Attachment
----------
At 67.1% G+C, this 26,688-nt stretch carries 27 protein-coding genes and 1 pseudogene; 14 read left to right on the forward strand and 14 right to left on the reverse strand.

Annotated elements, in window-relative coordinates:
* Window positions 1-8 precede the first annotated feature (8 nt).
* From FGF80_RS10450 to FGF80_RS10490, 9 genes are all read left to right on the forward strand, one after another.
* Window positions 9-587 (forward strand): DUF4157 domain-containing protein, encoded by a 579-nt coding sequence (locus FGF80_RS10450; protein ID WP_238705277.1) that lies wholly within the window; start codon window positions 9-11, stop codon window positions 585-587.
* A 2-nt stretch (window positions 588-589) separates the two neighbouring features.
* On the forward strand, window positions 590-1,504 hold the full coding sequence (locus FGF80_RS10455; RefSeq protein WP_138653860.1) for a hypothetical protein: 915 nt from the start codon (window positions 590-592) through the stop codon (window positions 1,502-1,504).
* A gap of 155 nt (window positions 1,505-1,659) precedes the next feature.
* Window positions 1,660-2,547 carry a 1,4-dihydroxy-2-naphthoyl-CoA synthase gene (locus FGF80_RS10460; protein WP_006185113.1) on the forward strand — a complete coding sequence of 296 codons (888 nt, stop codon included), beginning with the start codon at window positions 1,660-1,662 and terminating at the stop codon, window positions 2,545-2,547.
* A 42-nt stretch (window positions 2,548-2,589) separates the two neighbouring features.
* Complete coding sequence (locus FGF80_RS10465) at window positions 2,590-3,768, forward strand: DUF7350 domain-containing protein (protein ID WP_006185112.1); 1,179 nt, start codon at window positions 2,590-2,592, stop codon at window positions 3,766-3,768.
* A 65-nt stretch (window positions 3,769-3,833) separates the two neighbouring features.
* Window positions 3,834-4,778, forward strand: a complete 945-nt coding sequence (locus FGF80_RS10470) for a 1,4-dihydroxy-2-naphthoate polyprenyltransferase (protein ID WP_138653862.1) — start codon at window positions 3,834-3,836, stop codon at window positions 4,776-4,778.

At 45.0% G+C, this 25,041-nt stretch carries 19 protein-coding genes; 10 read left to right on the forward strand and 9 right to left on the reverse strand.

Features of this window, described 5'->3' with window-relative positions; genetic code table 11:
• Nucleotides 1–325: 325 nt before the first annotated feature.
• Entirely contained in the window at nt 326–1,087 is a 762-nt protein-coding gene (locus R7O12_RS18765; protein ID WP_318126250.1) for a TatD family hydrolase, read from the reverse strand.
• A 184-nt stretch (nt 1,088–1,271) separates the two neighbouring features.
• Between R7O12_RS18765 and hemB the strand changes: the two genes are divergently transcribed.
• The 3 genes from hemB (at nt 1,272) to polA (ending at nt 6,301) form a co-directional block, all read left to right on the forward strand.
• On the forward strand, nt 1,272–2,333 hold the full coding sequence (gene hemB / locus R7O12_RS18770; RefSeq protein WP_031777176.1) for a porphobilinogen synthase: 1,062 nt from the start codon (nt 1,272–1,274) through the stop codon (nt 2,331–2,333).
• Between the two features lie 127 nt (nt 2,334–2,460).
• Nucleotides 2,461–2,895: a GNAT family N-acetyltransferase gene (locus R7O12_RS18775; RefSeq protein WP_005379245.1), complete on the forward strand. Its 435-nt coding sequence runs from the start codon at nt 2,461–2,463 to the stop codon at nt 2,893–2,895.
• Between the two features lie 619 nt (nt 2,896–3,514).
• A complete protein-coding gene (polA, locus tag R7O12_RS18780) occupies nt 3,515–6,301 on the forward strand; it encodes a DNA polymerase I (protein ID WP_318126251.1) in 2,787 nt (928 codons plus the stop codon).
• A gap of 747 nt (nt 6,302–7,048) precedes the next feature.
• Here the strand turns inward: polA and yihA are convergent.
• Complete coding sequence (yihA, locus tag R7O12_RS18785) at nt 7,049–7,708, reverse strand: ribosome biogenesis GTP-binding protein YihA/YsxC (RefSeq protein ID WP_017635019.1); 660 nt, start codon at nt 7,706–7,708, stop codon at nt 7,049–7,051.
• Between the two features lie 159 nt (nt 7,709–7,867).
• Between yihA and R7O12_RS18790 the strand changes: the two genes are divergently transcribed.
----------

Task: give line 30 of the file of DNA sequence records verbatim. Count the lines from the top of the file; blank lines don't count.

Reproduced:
• Between yihA and R7O12_RS18790 the strand changes: the two genes are divergently transcribed.